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  1. In my experience, independent COs have some oversight, providing checks and balances and addressing ethics issues. For example, depending on the dollar value of the deal at issue, PNMs would typically require some pre-award review/approval at a level higher than the person conducting the negotiation.
  2. Everything Vern says is true. However, if "the Contractor demonstrates that performance or cost clearly indicates that the Contractor will earn a fee significantly above the target fee, [emphasis added]," and after considering Vern's advice about the sometimes fleeting nature of underruns, you still think payment at a higher rate is appropriate, then I would suggest that the contractor request that the order be modified to so provide. The contractor isn't allowed to invoice at a rate other than that provided in the order, so the order must be modified.
  3. Wel, one issue would be that it kind of brings into question how "independent": the IGCE is
  4. Vern, Yes, I understand about BOAs and how they differ from subcontracts. That's why I told Looking (see my post from Wednesday at 11:08 AM) that in his scenario, certified cost or pricing data would be required. In the post for which you took me to task, I postulated an alternative scenario – one in which there was a binding subcontract not a BOA – and suggested that in that scenario, cost or pricing data would not be required in conjunction with issuing orders. Do you think otherwise? If so, why?
  5. Vern, Well, I obviously didn't "know," as you have explained why I was wrong, but since the order would be FFP., it would likely be FFP level-of-effort, in which case, wouldn't it be comparable to ordering supplies at set prices?
  6. Then I think we're stuck with FAR !5.404-3(c), which says as well as FAR 15.404-3(b)(3): So it sounds to me like the subcontractor in your scenario is required by 15.404-3(c) to submit certified cost or pricing data, and thus the prime is required by 15.404-3(b)(3) to obtain it from the sub and submit it "as part of its own certified cost or pricing data." ...unless an exception in 15.403-1(b) applies.
  7. Do the teammates have binding subcontracts under which they must accept orders for labor at specified rates?
  8. Or perhaps there is an actual subcontract in place ("the IDQ") that sets out "contractual rates" under the terms of which the prime may issue unilateral orders for specified numbers of hours of various labor categories, and the sub is bound to perform. In that circumstance, I don't think certified cost or pricing data would be required.
  9. I'm not an attorney, but it seems to me that there is at least a general policy that the government is not to compete with private industry when industry has the capability to provide the needed goods or services, so I think that in order for the government to sell to private parties, some specific authority is needed. See, for example, 10 USC 2563. I know this isn't an answer to your question about flowdown of clauses, but perhaps it gets you headed in a direction where you can find an answer. I expect that the government is not likely to agree to flowdown of FAR clauses in any agreement to sell products or services to private industry, but if there was a particular term or condition that you felt was important to include, you could suggest it and see if they would agree or not.
  10. While I don't have a better answer, I think it unlikely that your equation is what is intended, because ((A+B+C)/D)*D = A+B+C, thus taking the contract price out of the calculation, and it seems to me that it wouldn't be described the way it is if that were the case. Actually, I could come up with a complicated description for the payment problem, but I don't think I'd be able to determine the amount to be retained by paragraph (c), since it says " The Government will retain . . . an amount estimated or approved by the Contracting Officer under paragraph (b) of this clause," yet I find no mention of a retention in paragraph (b). Possibly, someone who knows about DFARS 217.71 MARAVs, which I don't, can explain, but I think it would take a lot of explaining to get me to understand.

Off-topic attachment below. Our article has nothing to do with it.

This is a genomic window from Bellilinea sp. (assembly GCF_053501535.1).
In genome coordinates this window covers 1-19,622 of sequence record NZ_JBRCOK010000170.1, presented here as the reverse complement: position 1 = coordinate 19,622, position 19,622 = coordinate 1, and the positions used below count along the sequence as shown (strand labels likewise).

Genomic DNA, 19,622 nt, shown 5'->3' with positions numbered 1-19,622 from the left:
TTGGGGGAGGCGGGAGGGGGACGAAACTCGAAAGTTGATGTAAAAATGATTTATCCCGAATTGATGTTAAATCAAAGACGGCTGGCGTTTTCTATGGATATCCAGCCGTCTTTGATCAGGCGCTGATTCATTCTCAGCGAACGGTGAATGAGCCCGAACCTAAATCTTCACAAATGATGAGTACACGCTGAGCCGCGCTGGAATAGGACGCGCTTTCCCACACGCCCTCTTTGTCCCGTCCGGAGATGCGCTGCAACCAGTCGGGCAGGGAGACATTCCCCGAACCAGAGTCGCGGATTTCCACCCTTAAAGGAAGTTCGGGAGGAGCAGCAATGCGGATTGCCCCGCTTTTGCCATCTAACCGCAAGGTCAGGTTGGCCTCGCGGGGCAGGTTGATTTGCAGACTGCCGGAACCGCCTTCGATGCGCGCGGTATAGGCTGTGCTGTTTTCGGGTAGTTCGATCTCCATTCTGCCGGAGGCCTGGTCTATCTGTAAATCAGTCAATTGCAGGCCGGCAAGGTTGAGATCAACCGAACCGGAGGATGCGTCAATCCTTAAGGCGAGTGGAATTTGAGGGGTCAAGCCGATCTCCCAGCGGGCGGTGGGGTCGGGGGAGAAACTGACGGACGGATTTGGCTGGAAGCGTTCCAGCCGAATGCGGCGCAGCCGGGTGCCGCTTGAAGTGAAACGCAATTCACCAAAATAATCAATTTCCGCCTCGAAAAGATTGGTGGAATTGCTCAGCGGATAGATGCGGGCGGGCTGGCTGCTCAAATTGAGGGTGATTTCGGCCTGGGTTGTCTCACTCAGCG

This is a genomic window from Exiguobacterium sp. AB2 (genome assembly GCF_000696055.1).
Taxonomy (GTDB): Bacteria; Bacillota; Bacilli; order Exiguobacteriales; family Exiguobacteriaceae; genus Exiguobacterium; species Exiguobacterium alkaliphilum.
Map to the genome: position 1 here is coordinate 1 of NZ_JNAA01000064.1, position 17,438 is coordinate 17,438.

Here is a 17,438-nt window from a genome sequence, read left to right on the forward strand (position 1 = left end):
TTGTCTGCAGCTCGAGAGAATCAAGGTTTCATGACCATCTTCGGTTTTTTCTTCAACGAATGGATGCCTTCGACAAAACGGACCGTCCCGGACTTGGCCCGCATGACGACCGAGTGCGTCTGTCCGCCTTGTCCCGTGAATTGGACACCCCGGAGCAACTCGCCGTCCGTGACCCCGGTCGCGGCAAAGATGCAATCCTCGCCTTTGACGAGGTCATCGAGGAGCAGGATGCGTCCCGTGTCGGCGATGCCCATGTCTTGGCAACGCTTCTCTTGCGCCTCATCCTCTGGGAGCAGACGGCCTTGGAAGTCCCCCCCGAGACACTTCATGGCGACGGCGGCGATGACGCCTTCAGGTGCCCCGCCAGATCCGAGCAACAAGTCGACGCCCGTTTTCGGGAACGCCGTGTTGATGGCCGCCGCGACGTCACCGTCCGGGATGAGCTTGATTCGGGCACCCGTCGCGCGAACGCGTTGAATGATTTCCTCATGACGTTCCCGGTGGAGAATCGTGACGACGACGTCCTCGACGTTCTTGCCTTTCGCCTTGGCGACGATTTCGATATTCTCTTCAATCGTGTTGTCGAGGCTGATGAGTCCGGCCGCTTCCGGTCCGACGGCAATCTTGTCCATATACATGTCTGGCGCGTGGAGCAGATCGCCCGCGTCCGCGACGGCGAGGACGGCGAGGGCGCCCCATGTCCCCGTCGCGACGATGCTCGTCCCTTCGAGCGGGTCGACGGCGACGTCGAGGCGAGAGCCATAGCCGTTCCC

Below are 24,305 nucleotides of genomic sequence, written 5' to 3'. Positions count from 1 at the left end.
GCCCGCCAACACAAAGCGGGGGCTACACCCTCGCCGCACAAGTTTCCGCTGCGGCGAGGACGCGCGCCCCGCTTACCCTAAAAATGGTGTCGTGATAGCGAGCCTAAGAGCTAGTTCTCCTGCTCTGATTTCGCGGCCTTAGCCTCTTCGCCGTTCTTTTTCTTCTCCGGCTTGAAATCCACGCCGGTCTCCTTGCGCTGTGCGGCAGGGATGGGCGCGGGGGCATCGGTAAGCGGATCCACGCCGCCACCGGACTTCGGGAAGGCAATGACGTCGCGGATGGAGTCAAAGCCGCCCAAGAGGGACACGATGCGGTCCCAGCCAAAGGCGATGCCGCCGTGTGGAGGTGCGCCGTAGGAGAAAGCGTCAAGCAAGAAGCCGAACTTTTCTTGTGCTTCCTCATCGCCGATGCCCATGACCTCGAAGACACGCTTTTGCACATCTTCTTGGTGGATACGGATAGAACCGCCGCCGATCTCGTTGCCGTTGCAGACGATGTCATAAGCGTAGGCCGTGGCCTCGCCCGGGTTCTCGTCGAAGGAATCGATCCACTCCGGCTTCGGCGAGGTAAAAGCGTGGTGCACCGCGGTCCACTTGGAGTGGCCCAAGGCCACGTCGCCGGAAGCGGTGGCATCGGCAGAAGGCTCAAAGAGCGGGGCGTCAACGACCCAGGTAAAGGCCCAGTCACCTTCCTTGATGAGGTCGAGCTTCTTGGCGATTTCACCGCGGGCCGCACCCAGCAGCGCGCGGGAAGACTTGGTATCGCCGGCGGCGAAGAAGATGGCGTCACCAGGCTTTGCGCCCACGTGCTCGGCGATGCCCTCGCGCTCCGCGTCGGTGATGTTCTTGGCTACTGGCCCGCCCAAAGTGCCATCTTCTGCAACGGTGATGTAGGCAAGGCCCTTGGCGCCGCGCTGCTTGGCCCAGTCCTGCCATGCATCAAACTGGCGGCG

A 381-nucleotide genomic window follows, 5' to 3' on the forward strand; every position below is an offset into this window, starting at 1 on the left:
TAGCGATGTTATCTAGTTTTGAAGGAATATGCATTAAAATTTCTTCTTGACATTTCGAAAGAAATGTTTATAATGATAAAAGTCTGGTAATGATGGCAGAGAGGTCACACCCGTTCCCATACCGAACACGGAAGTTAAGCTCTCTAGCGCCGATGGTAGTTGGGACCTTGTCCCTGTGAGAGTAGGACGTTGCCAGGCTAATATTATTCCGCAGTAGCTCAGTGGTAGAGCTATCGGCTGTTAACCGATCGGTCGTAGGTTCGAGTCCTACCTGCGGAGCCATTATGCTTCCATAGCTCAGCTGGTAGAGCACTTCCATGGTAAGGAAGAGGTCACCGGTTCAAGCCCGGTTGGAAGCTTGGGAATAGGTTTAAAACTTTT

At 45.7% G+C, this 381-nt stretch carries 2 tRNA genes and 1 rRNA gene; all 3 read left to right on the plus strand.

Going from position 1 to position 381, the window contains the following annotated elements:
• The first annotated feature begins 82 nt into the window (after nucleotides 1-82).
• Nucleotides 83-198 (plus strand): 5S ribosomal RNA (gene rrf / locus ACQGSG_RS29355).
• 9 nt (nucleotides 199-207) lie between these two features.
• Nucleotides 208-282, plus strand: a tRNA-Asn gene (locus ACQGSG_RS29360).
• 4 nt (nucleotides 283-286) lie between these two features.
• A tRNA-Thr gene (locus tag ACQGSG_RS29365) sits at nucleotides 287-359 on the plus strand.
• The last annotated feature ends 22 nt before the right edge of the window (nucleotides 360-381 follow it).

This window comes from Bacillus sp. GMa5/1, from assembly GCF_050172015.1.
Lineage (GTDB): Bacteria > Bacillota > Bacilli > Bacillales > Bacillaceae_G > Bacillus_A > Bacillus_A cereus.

11. Retread, Regarding your first issue, this is pure speculation, but it sounds to me like they overlooked the performance periods for the option items, and may be expecting to exercise them within 60 days after the original base period of performance (i.e. November 29) with a performance period of December 1 - November 30. Now would be a good time to clarify with the CO what the government's intentions are, because I think your concerns are valid, and there could be problems if they're not addressed early.. Suppose the government thinks that by changing the base period of performance to run through November 30, the option exercise date is likewise extended to January 29, 2017? Second, it seems to me that as a contractor, you are safe in relying on the CO's extension, if your concern is the ultimate allowability of costs of performance between October 1 and November 30, notwithstanding the propriety, or lack thereof, of the government's actions, so to that extent, I'm thinking you may be over-reacting. I haven't had the time to look into the propriety of extending the base period of performance as you describe to take advantage of the 10 USC 2410a authority.
  12. Boof, How would you propose to deal with the situations that the ratification process handles now?
  13. Are you planning to terminate the contract, or is there still a need for the services?
  14. apsofacto, Which laws would you like to see repealed? Which regulations would you like to see removed?
  15. Lara, I suggest you ask the contracting officer what is expected. Since that is who will be receiving the quote, (s)he is the best person to tell you what (s)he needs.
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